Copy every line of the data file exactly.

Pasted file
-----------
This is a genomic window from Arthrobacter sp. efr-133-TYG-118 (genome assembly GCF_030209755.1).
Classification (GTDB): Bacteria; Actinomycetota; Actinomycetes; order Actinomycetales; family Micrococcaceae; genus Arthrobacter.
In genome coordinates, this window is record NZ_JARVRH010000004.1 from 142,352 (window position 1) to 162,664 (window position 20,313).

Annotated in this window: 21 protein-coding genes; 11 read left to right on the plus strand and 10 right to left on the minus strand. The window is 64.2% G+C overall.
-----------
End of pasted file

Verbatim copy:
This is a genomic window from Arthrobacter sp. efr-133-TYG-118 (genome assembly GCF_030209755.1).
Classification (GTDB): Bacteria; Actinomycetota; Actinomycetes; order Actinomycetales; family Micrococcaceae; genus Arthrobacter.
In genome coordinates, this window is record NZ_JARVRH010000004.1 from 142,352 (window position 1) to 162,664 (window position 20,313).

Annotated in this window: 21 protein-coding genes; 11 read left to right on the plus strand and 10 right to left on the minus strand. The window is 64.2% G+C overall.